Evidence for existence of coeliac disease autoantigens apart from tissue transglutaminase.
Uhlig HH., Lichtenfeld J., Osman AA., Richter T., Mothes T.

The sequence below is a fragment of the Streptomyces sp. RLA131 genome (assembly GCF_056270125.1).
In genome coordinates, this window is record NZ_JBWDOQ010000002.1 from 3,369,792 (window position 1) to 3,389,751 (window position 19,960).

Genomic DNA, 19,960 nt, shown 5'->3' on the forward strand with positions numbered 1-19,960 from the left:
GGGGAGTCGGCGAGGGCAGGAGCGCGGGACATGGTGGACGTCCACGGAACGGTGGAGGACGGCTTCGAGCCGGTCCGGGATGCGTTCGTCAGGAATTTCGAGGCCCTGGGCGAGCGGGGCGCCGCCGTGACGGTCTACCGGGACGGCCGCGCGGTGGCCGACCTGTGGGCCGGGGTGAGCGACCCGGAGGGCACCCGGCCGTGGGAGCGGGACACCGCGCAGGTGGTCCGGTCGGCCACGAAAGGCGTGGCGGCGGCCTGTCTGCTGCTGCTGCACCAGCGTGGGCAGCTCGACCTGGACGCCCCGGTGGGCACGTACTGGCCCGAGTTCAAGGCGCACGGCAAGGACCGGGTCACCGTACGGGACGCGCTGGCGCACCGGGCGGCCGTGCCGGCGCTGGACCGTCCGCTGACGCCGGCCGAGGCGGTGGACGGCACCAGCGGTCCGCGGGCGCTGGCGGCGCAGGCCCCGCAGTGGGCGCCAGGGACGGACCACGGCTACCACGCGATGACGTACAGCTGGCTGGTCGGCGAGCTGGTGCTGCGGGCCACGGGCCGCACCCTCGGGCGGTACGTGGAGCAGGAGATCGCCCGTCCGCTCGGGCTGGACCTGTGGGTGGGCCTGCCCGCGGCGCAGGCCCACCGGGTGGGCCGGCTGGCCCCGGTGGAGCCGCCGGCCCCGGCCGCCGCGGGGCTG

BACKGROUND: The pathogenesis of coeliac disease (CD) and of dermatitis herpetiformis (DH) is strongly associated with production of autoantibodies, defined by indirect immunohistology. Recently, tissue transglutaminase (tTG) was identified as a prominent autoantigen. It would be important to investigate if further molecules apart from tTG are involved in autoimmunity. METHODS: Tissue sections of human foetal intestine were used to compare the distribution of tTG with the autoantibody binding patterns of 14 sera samples from patients with CD or DH. Double label experiments were performed using monoclonal as well as polyclonal tTG antibodies (anti-tTG) and patient sera. The staining was investigated by using conventional light and confocal laser scanning microscopy. RESULTS: Most autoantibody binding sites were matched by tTG. Further, the binding of autoantibodies could be inhibited by preincubation with monoclonal anti-tTG. However, in nine serum samples (64%) autoantibody staining suggested a few distinct binding sites apart from tTG. In three sera (21 %) autoantibody binding fibres were detected which definitely did not match monoclonal anti-tTG signals. Distinctly stained fibres were confirmed by applying polyclonal anti-tTG. This indicates the existence of autoantigenic epitopes not related to tTG.